# Why is it claimed that a sample is often more accurate than a census?

When learning the course of sampling, I meet the following two statements:

1) Sampling error leads to mostly variability, nonsampling errors lead to bias.

2) Because of nonsampling error, a sample is often more accurate than a CENSUS.

I do not know how to understand these two statements. What is the underlying logic for getting these two statements?

• A true census or an attempted one? – cardinal Jan 20 '12 at 17:38

A sample could be more accurate than a (attempted) census if the fact of the exercise being a census increases the bias from non-sampling error. This could come about, for example, if the census generates an adverse political campaign advocating non-response (something less likely to happen to a sample). Unless this happens, I can't see why a sample would be expected to have less nonsampling error than a census; and by definition it will have more sampling error. So apart from quite unusual circumstances I would say a census is going to be more accurate than a sample.

Consider a common source of nonsampling error - systematic non-response eg by a particular socio demographic group. If people from group X are likely to refuse the census, they are just as likely to refuse the sample. Even with poststratification sampling to weight up the responses of those people from group X who you do persuade to answer your questions, you still have a problem because those might be the very segment of X that are pro-surveys. There is no real way around this problem other than to be as careful as possible with your design of instrument and delivery method.

In passing, this does draw attention to one possible issue that could make an attempted census less accurate than a sample. Samples routinely have poststratification weighting to population, which mitigates bias problems from issues such as that in my paragraph above. An attempted census that doesn't get 100% return is just a large sample, and should in principle be subject to the same processing; but because it is seen as a "census" (rather than an attempted census) this may be neglected. So that census might be less accurate than the appropriately weighted sample. But in this case the problem is the analytical processing technique (or omission of), not something intrinsic to it being an attempted census.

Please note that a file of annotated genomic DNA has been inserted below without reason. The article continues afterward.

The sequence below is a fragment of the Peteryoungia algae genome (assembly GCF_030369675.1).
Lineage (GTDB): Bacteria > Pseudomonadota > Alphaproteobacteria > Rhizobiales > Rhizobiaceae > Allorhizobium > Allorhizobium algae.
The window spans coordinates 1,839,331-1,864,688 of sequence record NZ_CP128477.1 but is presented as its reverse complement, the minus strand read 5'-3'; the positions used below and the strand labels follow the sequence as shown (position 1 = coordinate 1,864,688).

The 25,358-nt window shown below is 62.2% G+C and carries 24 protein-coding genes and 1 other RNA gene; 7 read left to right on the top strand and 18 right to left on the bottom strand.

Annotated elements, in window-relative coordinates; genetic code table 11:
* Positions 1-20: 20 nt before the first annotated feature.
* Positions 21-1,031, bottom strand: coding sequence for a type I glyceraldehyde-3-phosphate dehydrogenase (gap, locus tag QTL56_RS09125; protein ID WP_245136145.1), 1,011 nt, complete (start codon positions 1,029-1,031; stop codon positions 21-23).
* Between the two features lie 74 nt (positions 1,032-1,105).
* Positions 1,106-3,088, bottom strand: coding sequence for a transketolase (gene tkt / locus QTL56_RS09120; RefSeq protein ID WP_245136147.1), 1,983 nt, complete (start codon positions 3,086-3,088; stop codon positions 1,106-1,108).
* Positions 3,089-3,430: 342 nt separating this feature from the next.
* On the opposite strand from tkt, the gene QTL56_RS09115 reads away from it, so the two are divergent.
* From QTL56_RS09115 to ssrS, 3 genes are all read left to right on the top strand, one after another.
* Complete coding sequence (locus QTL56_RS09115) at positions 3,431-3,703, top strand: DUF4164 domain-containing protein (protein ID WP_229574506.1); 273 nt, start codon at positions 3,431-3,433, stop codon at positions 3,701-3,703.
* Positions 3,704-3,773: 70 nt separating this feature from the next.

Efficient is another matter - as Michelle says, a well conducted sample will be more efficient than a census, and it may well have sufficient accuracy for practical purposes.

• +1 This reflects a thoughtful and informative effort to understand the question and what motivates it. – whuber Jan 20 '12 at 20:55
• I think the difference between a sample and an incomplete census is more than simply a higher propensity to weight the responses in a sample. After all, the weighting figures have to come from somewhere - a census, or higher-quality sampling. – Jonathan Jan 24 '12 at 19:38
• I would really emphasize the ability to minimize nonresponse bias in a sample. Very few censuses have the ability to effectively go after nonresponse bias - even the US census struggles. Perhaps the only ones that can do it well are employee satisfaction surveys. It is much more cost effective to go after nonresponse in a sampled survey. – Jonathan Jan 24 '12 at 19:58
• In a census, it might be (will be) to costly to quality control each interview/...! So often, the quality of data will be better in a sample than in a census. – kjetil b halvorsen May 7 '15 at 17:35